1. Either adapt your save overrides to properly deal with update_fields. That could likely also be done using a pre_save signal.
  2. Make your derived fields use pre_save or consider adopting the newly released GeneratedField feature which should cover some of your use cases.

The fact your implementation breaks for any Model.save(update_fields) usage in your code base appears to be a much larger problem to me. Are your aware that your save overrides might be subtly broken by the other save(update_fields) call that the framework does and might do more of in the future?

I’m -1 on making these changes and +0 on adding a possible deprecation shim for 5.0 → 5.2 that would keep not passing update_fields when save is overridden (self.model.save is not Model.save) but I’m unsure what the opt-in mechanism should look like to silence the deprecation warning for overridden but conforming implementations of Model.save.

cc @apollo13, @sarahboyce since your worked on landing this feature.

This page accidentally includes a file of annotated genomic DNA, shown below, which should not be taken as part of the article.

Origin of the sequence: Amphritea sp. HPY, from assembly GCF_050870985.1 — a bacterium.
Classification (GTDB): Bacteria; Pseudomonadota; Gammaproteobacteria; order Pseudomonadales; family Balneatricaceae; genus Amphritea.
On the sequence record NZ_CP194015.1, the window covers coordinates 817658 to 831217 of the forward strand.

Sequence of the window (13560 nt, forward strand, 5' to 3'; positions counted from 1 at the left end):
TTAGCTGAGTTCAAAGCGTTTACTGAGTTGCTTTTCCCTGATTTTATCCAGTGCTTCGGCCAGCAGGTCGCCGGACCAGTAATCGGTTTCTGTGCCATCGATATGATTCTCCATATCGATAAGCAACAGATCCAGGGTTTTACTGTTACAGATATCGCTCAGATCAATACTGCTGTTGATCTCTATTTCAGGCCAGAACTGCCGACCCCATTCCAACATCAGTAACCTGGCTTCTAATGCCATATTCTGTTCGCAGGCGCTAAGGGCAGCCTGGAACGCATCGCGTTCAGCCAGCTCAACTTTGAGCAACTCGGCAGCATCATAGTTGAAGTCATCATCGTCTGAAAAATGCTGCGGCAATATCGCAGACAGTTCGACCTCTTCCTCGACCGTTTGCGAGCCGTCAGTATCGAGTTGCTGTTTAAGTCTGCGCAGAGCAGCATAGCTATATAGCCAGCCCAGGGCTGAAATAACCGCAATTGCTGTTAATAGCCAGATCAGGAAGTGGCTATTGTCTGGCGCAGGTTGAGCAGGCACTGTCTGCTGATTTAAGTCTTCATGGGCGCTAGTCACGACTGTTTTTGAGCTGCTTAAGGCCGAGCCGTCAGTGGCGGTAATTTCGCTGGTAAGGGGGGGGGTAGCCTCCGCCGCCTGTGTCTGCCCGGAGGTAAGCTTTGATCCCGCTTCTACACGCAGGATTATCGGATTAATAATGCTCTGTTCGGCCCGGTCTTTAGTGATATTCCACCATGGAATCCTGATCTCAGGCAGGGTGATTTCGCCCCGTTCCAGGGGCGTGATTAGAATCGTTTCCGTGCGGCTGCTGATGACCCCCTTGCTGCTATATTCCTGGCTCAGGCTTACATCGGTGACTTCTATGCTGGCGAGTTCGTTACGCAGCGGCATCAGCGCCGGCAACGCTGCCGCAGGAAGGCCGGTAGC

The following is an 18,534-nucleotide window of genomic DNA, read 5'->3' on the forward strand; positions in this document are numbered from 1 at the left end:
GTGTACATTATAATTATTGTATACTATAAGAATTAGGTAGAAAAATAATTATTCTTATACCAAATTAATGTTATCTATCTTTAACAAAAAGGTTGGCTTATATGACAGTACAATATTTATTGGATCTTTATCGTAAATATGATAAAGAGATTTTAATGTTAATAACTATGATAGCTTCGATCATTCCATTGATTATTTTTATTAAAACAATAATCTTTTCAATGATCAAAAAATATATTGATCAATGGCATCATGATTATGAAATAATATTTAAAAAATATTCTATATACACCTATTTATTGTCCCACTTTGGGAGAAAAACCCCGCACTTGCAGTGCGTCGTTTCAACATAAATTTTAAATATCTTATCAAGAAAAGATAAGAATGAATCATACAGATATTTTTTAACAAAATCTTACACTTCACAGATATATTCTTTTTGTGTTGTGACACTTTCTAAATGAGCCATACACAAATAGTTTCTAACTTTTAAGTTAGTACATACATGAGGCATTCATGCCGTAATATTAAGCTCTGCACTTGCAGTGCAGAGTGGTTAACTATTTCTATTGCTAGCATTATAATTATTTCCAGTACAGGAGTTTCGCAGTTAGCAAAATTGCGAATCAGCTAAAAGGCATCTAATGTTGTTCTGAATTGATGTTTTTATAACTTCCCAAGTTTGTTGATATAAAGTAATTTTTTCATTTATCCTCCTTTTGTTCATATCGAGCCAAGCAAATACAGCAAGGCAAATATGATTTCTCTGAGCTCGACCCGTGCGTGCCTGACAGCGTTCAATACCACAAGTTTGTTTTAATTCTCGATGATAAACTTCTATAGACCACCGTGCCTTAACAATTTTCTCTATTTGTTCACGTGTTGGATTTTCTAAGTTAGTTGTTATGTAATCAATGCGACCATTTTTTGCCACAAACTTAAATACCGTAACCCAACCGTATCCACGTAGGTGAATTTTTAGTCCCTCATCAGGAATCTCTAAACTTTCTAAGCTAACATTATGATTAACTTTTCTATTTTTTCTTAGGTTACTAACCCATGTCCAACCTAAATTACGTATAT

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Isn’t that alarming to you? If you have that many fields that adapting their model’s save method represents a large a mount of work how can you be certain that there isn’t some code in your large code base (or one of your third party app) that is calling the bogus SomeModel.save(update_fields) which might break your code in subtle ways?

Under certain conditions yes. The signature must remain compatible and the override must be able to deal with the overridden version’s optional kwargs in a way that preserves the semantic of the option.